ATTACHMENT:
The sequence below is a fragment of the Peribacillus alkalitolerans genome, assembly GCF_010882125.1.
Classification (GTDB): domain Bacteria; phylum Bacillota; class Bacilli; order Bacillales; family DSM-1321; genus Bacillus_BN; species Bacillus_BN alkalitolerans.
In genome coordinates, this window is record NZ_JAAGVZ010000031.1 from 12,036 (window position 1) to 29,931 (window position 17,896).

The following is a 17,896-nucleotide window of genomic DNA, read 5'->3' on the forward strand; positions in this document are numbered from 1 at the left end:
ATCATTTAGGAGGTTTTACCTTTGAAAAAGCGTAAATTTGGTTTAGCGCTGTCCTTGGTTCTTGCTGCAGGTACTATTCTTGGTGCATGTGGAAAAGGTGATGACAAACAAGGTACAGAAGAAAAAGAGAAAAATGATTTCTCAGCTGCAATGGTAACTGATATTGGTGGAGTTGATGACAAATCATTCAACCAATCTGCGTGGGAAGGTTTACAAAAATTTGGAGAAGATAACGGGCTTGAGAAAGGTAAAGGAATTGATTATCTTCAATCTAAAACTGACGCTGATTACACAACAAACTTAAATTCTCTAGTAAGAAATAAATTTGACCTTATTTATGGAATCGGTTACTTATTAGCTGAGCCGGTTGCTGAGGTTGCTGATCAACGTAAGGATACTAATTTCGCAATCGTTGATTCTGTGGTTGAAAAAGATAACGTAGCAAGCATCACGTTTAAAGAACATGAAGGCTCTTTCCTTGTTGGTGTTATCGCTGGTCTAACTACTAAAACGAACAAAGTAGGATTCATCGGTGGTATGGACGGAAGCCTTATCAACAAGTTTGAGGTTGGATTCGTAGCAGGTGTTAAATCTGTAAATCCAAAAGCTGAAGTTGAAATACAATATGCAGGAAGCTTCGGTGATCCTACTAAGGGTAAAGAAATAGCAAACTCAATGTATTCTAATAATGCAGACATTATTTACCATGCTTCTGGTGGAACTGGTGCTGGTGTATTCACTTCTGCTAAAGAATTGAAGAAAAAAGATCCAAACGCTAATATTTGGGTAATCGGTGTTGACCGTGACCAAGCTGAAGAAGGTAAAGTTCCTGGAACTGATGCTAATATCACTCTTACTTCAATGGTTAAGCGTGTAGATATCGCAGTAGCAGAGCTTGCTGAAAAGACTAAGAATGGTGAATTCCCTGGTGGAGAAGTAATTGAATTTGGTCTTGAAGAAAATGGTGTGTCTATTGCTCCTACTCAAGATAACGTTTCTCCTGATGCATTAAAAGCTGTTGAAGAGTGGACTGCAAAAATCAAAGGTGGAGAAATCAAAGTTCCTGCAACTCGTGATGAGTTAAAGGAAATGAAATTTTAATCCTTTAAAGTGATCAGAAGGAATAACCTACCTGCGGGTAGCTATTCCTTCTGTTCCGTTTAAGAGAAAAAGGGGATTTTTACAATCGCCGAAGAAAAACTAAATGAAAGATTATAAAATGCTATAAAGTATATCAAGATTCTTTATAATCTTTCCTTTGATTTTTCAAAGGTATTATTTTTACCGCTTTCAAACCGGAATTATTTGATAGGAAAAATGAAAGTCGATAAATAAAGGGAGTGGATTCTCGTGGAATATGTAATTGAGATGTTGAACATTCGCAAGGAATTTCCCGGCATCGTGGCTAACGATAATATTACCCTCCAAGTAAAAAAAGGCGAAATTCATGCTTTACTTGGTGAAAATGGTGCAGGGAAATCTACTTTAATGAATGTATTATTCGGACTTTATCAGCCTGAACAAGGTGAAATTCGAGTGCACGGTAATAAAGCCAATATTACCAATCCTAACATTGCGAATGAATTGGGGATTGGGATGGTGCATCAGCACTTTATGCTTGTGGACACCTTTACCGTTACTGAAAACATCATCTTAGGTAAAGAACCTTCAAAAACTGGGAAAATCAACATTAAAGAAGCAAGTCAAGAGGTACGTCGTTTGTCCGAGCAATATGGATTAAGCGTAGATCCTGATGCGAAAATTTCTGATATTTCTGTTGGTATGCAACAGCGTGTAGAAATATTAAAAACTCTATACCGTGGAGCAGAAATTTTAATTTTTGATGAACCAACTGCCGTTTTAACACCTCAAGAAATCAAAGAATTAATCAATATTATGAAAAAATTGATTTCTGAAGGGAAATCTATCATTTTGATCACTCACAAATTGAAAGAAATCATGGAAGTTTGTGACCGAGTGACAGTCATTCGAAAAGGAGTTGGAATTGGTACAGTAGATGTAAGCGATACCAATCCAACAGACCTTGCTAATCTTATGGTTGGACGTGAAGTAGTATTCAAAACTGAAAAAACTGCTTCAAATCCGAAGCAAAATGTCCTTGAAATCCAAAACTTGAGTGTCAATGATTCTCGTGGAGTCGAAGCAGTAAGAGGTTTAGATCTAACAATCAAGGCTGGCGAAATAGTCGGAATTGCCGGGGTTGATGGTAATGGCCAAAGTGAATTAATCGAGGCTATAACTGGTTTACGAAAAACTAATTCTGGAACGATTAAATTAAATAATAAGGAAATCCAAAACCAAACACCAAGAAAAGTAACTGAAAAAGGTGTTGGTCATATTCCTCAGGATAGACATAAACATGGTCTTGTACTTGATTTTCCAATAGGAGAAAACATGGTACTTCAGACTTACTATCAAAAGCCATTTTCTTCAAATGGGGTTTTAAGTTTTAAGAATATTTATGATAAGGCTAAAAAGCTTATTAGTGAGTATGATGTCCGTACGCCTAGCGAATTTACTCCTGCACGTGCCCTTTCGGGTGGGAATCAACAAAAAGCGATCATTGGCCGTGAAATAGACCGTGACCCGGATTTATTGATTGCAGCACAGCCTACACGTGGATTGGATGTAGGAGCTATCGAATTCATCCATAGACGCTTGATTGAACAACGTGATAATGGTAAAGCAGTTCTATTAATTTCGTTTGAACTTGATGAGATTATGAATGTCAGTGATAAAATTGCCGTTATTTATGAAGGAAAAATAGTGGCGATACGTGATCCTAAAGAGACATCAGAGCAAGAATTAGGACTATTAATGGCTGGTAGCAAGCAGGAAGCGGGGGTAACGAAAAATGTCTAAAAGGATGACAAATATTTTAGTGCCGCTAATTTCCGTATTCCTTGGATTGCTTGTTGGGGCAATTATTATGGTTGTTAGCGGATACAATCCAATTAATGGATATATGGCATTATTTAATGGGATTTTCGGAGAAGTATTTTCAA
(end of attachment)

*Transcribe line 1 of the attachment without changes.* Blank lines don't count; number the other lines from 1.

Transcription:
The sequence below is a fragment of the Peribacillus alkalitolerans genome, assembly GCF_010882125.1.